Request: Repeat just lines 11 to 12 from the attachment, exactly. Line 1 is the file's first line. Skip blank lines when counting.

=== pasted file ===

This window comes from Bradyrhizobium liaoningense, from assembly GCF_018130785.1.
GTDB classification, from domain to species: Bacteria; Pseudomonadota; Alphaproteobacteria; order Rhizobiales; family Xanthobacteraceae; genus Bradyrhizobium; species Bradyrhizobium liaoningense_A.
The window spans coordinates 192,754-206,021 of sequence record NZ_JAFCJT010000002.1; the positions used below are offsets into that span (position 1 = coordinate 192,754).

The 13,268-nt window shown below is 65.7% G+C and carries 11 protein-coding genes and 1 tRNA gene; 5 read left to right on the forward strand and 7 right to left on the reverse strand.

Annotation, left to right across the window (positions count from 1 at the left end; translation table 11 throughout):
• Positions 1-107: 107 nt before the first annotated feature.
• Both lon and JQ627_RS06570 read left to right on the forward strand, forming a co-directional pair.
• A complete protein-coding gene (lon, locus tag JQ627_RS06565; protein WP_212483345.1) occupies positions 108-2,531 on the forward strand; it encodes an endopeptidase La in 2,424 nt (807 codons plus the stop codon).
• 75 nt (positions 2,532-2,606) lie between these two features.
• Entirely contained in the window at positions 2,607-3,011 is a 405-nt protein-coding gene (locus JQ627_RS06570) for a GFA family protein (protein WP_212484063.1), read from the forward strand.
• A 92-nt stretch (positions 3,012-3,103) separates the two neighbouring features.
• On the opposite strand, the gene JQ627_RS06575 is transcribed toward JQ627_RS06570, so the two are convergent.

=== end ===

• A 92-nt stretch (positions 3,012-3,103) separates the two neighbouring features.
• On the opposite strand, the gene JQ627_RS06575 is transcribed toward JQ627_RS06570, so the two are convergent.